Mr Tasker Hart, solicitor, appeared for Miss Yates. Miss Lawler did not appear.
In the case of Miss Yates, which was taken first, defendant pleaded guilty subject to whatever her solicitor had to say.
The chief constable explained that the proceedings were taken under the Public Meals Order, which set forth that persons like defendants should keep a register in the form prescribed. They also had to keep invoices and other documents relating to food used.
At the end of the order was a form of schedule. The register had to be made up to the Saturday night, and persons were given up to the following Wednesday in which to make the register up. A register had to contain the maximum quantity of meat, flour, and sugar permissible, and used. It had to be open to the inspection of an authorised officer so that the maximum quantities used, “rationing in bulk” as it was called, should not be exceeded. He (the chief) had summoned the defendants for failing to keep the register entered up. When PC Nalton, directed by him (the chief), called, he found the register not kept up. It had been established, showing that Miss Yates and the other defendants knew the register was necessary. The plea given was that on account of the shortness of staff there had not been time to enter up the register.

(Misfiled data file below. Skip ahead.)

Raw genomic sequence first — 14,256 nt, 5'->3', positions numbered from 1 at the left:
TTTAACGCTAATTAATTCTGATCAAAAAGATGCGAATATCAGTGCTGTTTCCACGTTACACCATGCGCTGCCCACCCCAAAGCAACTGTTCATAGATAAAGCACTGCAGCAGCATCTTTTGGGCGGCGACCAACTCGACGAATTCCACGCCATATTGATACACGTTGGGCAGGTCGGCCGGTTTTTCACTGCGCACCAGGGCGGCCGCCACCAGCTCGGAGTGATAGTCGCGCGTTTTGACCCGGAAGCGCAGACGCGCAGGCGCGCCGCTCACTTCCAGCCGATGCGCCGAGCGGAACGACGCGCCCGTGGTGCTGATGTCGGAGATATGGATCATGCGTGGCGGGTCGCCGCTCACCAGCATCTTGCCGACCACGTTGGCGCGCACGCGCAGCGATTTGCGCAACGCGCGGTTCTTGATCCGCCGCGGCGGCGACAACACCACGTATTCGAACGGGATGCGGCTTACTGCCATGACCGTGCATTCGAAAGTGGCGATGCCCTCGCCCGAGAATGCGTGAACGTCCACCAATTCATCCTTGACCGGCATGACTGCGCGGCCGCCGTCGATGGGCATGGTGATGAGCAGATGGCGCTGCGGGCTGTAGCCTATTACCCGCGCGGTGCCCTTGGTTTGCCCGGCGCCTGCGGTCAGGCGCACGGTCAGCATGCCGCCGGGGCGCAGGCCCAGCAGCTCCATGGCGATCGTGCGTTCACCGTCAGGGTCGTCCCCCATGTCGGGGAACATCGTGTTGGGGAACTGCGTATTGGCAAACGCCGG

Mr Hart asked PC Nalton if he could tell him when 1,229 meals were served in a week what would be the quantity of sugar permissible.
The constable replied: I could if I worked it out.
Mr Hart: Can you do it now?
The chief: Surely this is not necessary?
Mr Hart: I want to show that it takes a little working out.
The mayor: I can tell you: 22lbs, 15ozs (laughter).
Miss Yates, in the box, said she told the officer, which he had stated in evidence, that if he called in the afternoon she would have the book made up. He did not call. The bookmaker had been upset by the submarine incident of September 4th.
Mr Hart: It was a raid, not a police raid, but nearly as bad (laughter).
Witness also said that she relied on the chef for the meat used and the storekeeper for sugar. During August they had been very busy, and the register had not been kept up to date.
The magistrates found the case proved and reserved decision until the other cases were heard.
The other cases were very similar, except in Mr Busby’s case, he had told the officer that the book was not made up as the man who did it for him had been ill. Defendant had certain figures on cards.
Defendant said the book had been kept up regularly until his assistant was ill and then, on account of shortage of staff, defendant got behind.
The mayor, after the magistrates had retired, said the bench would impose a fine in each case of 10s. The magistrates wished to impress upon those who had regulations to observe how important they were. One could scarcely imagine a more important matter than that which had to do with the food supply of the whole country, and it was only by people, like defendants, doing their best, as they appeared to have done to a certain point, and then neglected the matter - it was only by their continuing to do their best that they could back up the Food Controller, who had an extremely difficult task.
If other defendants came before the bench the latter would deal with them more severely.